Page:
New this year: All families will be required to physically pick up their child(ren)s schedule prior to the start of MSE from the MSE Directors. Directors will communicate pick up times once registration begins. Thank you…we are looking forward to a great summer!


The following item was submitted by Marti O’Keefe McKenna, Family Outreach Liaison:

PRESCHOOL UPDATES: In January, Milton Public Schools held a Preschool Information Night where parents and caregivers were provided an opportunity to learn in detail about the variety of preschool programs offered for the upcoming school year 2017-2018. Families interested in enrolling their child(ren) in one of the six programs were asked to complete a pre-registration form.   A deadline was established in the event demand exceeded space available.  Prior to the deadline, one hundred and twenty-six pre-registrations were completed and a lottery was required for four of the six programs.  Since the deadline an additional thirty-five families have pre-registered, bringing the total of pre-registered preschoolers to one hundred and sixty-one.  As of today, one hundred and twelve students have been registered to attend a MPS preschool program for September.  Those not selected in the lottery were placed on a waitlist should an opening become available.  Preschool screening was held at the Milton High School Library on April 5th.

If you are interested in learning specific details including the similarities and differences of each preschool program please visit:


The following item was sent to us by MHS teacher and Best Buddies advisor Kelly Losi:

Tonight is not only Cinco de Mayo, it’s Wildcat Fun Night! Please note that Milton High School’s Best Buddies chapter will be hosting a Wildcat Fun Night tonight from 6-8:30 pm at Glover Elementary School for all students K-5. Cost is only $10 per child. Feel free to send your children and spread the word!

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The following item was sent to us by Noel Vigue, Director of Health and Physical Education:

Mark your calendars for an event you don’t want to miss. Milton Public Schools would like to invite all families of elementary and middle school children to a special presentation of the film SCREENAGERS: GROWING UP IN THE DIGITAL AGE.  Sponsored by the Milton PTOs.  Screenagers is about the impact of the digital age on children and how to help them minimize harmful effects and find balance. This film is NOT available online or ONDemand, (from the filmmaker) “it was clear to me that the film needed to be shown in public spaces, to bring together kids, parents, educators, health providers and policy makers for conversations that can lead to change in our homes and communities.”  For more information visit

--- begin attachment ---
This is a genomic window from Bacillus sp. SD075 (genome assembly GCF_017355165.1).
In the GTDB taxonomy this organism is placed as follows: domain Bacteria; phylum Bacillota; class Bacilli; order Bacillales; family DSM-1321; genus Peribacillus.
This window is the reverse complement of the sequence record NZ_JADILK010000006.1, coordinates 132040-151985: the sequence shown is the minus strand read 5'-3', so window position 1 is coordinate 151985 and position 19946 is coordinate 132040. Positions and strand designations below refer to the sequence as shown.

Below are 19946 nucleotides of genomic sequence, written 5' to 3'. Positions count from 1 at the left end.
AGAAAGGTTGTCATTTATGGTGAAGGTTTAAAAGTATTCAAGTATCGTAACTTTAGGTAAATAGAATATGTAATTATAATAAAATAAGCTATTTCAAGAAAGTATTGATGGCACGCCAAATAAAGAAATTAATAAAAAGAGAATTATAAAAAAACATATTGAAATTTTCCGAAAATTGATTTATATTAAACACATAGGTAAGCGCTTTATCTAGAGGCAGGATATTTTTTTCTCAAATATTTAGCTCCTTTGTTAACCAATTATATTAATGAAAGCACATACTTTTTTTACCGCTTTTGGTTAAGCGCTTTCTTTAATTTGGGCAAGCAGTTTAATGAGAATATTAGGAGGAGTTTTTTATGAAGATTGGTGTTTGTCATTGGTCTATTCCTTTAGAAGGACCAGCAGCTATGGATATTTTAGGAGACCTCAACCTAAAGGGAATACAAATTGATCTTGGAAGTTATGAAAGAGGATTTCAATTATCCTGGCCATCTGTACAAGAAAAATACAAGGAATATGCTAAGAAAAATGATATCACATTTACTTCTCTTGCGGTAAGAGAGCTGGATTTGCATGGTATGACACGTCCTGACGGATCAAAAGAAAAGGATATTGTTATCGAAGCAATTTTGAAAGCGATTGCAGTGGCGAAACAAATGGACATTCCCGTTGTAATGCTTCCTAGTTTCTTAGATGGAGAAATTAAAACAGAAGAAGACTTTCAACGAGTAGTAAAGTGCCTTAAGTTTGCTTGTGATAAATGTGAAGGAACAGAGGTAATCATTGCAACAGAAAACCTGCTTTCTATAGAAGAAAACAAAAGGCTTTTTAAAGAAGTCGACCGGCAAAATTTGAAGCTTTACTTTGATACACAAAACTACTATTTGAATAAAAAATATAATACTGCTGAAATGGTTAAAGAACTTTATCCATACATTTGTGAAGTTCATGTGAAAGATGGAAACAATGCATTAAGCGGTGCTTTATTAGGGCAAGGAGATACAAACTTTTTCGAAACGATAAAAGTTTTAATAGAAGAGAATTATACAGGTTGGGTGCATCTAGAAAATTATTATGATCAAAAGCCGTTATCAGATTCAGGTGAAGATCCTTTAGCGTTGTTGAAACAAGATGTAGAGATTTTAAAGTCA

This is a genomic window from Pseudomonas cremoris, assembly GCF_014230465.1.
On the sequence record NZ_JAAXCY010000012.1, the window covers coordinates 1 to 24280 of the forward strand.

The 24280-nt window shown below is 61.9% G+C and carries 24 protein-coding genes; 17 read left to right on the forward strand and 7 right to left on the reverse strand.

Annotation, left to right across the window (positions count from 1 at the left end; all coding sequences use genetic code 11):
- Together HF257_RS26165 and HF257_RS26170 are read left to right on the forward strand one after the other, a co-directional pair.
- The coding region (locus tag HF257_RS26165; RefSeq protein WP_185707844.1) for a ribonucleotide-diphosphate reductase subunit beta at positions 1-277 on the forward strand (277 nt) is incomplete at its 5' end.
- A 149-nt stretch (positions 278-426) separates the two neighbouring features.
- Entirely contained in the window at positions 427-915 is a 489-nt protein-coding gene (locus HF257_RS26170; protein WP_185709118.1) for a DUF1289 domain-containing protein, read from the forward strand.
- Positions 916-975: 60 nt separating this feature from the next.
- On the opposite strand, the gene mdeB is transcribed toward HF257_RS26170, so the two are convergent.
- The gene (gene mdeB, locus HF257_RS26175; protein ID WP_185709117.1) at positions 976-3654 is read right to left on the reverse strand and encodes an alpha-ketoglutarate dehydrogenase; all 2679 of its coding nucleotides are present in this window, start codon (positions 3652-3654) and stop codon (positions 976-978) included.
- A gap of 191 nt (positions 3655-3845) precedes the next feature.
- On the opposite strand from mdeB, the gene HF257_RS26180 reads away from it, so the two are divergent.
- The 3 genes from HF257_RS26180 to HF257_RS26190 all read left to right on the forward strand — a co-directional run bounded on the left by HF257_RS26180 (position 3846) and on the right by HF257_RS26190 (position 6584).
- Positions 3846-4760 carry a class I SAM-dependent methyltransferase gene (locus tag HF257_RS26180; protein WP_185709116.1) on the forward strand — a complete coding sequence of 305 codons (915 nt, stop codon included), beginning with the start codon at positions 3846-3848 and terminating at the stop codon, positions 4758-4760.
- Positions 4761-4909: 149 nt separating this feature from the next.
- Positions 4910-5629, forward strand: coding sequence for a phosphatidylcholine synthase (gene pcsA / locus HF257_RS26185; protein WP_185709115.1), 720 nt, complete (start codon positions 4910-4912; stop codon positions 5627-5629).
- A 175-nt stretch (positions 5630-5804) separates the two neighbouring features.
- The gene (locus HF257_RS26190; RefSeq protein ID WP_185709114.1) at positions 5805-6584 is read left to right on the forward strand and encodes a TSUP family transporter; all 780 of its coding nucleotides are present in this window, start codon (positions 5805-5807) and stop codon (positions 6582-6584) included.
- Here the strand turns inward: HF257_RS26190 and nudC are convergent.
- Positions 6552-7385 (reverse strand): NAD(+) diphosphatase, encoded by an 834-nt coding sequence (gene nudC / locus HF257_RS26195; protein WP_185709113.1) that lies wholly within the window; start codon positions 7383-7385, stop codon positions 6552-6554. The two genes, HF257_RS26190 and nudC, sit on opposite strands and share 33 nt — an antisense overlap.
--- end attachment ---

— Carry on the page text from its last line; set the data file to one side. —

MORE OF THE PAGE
• WHEN: MONDAY JUNE 5, 2017 6:30pm
  • WHERE:  Milton High School Auditorium
  • FREE admission
  • Running time: Approx. 65-minutes for the film then a 30-minute moderated discussion


The following items were sent to us by Jackie Morgan, Food Service Director:

Block Grants: Putting School Meals on the Chopping Block

Background: In 1946, the federal government made a promise to America’s families that students will always have access to healthy meals at school. Congress specifically designed the National School Lunch and Breakfast Programs to be entitlement programs. Participating schools are “entitled” to a federal reimbursement for all meals served. Federal regulations and nutrition standards for these programs ensure meals and student access to them are consistent from state to state.

Fixed- sum block grants would eliminate these federal guarantees and the promise that America’s students will have consistent access to the nutrition they need to succeed. Block grant proposals cut funds for school meal programs and nullify crucial federal mandates, including nutrition standards and student eligibility rules for free and reduced price meals.

Block Grants Restrict Student Access to School Meals:

Block grants break the promise that America’s students will have consistent access to the nutrition they need to succeed.

Thanks to entitlement status, school meal programs always have the necessary funding to meet students’ nutritional needs. Funding fluctuates annually with the number of student meals served. When a natural disaster strikes, school enrollment increases, or a factory closes, the number of students receiving free and reduced price meals increases. Schools can serve more students knowing their reimbursement will rise to cover the added cost.

Fixed-sum block grants eliminate that guarantee, putting America’s most vulnerable students at risk. Block grants provide a finite amount of funding each year. If circumstances change mid-year, states do not receive additional funds to cover the cost of serving meals to students in need. For more information, call (301) 686-3100 and ask for the Government Affairs and Media Relations Center.

In a September 2015 report, the non-partisan Congressional Budget Office warned that: “block grants that are smaller than the funding that current legislation would provide would probably eliminate access to nutrition programs for some children and reduce it for others. Such grants would also leave the programs unable to respond automatically to economic downturns.”

Block Grants Slash Funds for School Meals: